Year 7, Day 249 - 9/6/15 - Movie #2,141
BEFORE: Since we were out of town last weekend, we're staying in this holiday to enjoy the extra day off. But we are going out to eat - the advantage of a weekend where nearly everyone tries to get out of town is that we can aim high and eat just about anywhere we want.
Jason Bateman carries over again from "Horrible Bosses 2", and this is Movie #4 (out of 5) in this year's Back to School series.
THE PLOT: A spelling bee loser sets out to exact revenge by finding a loophole and attempting to win as an adult.
AFTER: There's been a lot of bad behavior witnessed by me in movies in the last week - from impersonating police officers to faking a kidnapping, college students drinking and doing drugs at parties, and a woman going down a list of sexual acts. The trend continues tonight, as an adult befriends a grade-schooler during a spelling bee, and takes him out drinking, gets a prostitute to flash him, and says many, many inappropriate things in front of him. He also has (nearly) empty sex with the reporter who follows him on his quest to win a grade-school level spelling bee.
We have to ask - why does he want to do this? The reporter is there to find out, but every time she asks, the question gets deflected - so I was honestly afraid that we'd never find out the WHY, that someone just came up with this idea and riffed on it, without ever bothering to dig deeper. There is a reason behind this character, but we just have to wait for nearly the whole movie to go by before they get to it.
Next question is the HOW of it, how does this adult get to compete in a young person's spelling bee? There's a half-hearted loophole explanation since he supposedly never finished eighth grade, and since he appears to know every rule in the book and although threatens legal action if they don't let him compete, it's basically the same logic that allowed a dog to play sports in the "Air Bud" series. ("Hmm, I don't see a rule that says an animal CAN'T play basketball...") And that's a little worrisome too, that the technicality of it all gets glossed over.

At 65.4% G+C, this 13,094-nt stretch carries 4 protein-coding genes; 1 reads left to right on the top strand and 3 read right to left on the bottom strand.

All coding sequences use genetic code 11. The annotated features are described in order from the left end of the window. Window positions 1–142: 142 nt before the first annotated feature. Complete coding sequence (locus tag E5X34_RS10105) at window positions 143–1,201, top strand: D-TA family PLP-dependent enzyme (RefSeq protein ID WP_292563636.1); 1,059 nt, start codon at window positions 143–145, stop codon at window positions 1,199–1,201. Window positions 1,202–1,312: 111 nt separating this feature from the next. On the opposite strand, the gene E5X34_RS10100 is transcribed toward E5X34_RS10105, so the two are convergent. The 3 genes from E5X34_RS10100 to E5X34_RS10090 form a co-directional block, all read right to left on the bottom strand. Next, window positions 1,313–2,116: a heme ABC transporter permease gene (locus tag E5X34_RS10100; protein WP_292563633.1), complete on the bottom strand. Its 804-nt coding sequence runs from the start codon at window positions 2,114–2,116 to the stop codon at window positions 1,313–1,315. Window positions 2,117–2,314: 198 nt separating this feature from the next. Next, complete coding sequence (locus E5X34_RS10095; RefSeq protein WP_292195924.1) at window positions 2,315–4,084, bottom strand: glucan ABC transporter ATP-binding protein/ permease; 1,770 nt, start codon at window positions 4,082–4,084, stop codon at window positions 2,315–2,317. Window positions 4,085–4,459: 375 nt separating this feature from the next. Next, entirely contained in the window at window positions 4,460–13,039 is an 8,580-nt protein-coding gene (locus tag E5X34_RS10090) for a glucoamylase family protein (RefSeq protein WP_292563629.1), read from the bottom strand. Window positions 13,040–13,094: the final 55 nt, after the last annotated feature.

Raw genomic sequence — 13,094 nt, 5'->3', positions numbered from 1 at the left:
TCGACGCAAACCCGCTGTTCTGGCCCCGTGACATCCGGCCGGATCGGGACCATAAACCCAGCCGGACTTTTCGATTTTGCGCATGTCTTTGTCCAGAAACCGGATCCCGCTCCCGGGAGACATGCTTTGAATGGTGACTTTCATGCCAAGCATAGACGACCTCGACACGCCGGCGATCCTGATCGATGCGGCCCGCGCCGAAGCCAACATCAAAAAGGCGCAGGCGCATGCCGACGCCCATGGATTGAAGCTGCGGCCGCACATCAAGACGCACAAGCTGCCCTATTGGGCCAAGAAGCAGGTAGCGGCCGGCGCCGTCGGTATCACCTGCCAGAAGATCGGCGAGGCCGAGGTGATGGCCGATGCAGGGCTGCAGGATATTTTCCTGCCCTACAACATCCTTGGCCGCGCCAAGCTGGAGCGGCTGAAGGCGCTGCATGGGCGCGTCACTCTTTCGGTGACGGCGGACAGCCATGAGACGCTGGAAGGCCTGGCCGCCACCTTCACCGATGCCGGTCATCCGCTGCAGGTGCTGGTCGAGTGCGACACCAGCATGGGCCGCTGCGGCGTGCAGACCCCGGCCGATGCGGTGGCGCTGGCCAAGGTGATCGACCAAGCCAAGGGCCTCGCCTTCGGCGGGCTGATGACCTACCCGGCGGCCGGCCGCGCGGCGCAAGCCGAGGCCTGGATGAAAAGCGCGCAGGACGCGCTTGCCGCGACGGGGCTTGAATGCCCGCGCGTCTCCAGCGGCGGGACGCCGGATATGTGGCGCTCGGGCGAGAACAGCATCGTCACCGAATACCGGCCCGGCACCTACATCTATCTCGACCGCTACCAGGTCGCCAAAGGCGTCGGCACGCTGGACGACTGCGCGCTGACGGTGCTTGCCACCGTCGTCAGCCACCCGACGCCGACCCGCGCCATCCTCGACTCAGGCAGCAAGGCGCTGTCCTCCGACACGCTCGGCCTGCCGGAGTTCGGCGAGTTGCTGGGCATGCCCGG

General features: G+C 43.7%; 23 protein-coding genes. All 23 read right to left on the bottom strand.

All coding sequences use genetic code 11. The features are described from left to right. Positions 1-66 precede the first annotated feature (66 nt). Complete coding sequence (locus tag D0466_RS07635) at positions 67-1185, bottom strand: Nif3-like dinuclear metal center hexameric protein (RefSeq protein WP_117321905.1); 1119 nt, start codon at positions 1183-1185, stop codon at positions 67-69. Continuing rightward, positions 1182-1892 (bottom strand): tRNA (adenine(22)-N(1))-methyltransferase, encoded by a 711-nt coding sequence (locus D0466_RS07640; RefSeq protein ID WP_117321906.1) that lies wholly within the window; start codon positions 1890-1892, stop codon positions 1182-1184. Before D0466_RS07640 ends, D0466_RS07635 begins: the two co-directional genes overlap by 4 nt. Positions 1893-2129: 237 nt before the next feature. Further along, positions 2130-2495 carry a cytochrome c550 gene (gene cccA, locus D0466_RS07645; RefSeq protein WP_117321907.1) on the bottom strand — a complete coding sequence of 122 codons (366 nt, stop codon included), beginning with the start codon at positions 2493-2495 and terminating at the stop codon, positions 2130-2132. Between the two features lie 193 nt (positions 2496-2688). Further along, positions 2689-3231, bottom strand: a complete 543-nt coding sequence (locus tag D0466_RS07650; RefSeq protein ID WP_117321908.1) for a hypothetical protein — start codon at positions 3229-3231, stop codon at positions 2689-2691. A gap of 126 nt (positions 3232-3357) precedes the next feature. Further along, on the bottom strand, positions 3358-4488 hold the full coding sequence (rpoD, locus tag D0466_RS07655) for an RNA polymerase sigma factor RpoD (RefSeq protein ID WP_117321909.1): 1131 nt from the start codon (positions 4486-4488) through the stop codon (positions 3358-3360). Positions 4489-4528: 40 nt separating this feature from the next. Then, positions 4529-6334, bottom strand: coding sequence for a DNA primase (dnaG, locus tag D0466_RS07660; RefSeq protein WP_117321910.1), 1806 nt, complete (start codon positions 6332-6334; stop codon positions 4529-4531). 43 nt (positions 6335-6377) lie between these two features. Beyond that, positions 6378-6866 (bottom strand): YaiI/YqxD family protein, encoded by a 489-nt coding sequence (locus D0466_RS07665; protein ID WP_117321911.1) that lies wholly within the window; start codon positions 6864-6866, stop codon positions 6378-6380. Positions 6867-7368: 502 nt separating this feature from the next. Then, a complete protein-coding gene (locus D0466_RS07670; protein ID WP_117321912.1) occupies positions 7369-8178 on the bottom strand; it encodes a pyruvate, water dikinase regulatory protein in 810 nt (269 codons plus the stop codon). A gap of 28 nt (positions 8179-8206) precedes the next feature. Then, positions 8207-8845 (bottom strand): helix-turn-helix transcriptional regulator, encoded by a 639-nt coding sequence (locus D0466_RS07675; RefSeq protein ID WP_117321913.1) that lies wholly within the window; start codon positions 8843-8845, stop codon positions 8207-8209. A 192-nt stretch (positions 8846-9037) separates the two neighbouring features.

But things really picked up near the final round - and if you can't predict who makes it to the final round, then you've just never seen a movie before, because like all the humor in "Horrible Bosses 2" and "The To Do List", it's all telegraphed way in advance. But once we get to the final round, something interesting does happen that flips the competition around, defying all logic relating to winning and losing, which, even if it's not hilarious, is at least somewhat original. Remember those Olympic athletes a couple of years ago, I think it was in the sport of badminton, who were trying to lose matches in order to get better opponents in the next round? It's a bit like that.
And that brings me to my NITPICK POINT - at several times, our anti-hero is seen advancing in the national competition via some kind of bracket system. His nameplate is moved from one round to the next, symbolizing his progress - but a spelling bee wouldn't use brackets, it's just not set up like the NCAA basketball tournament. That system would only work if each player had direct, head-to-head matches, with one player advancing and one being eliminated - but a spelling bee works differently, everyone spells a word in each round and all of the players who misspell their words are eliminated - so if they start with 50 spellers, as depicted, the number of people knocked out in each round could be anywhere in the range from 1 to 49 - a bracket system just couldn't represent this. They depict this correctly in the game-play, but the close-ups of the bracket should not have been included.
But the actor they cast to play the proctor, the guy who reads the words to the contestants, what great casting! I thought for a while that they got the real guy who does this for the Scripps-Howard spelling bee, he's nearly a dead ringer. OK, when I look at their photos side-by-side I do see some differences, but I think he really captured the essence of that guy, without doing a direct impersonation.
Also starring Kathryn Hahn (last seen in "This Is Where I Leave You"), Allison Janney (last seen in "Six Days Seven Nights"), Rohan Chand, Philip Baker Hall (last seen in "Cradle Will Rock"), Ben Falcone (last seen in "Enough Said"), Steve Witting, Rachael Harris (last heard in "Wreck-It Ralph").
RATING: 4 out of 10 ketchup packets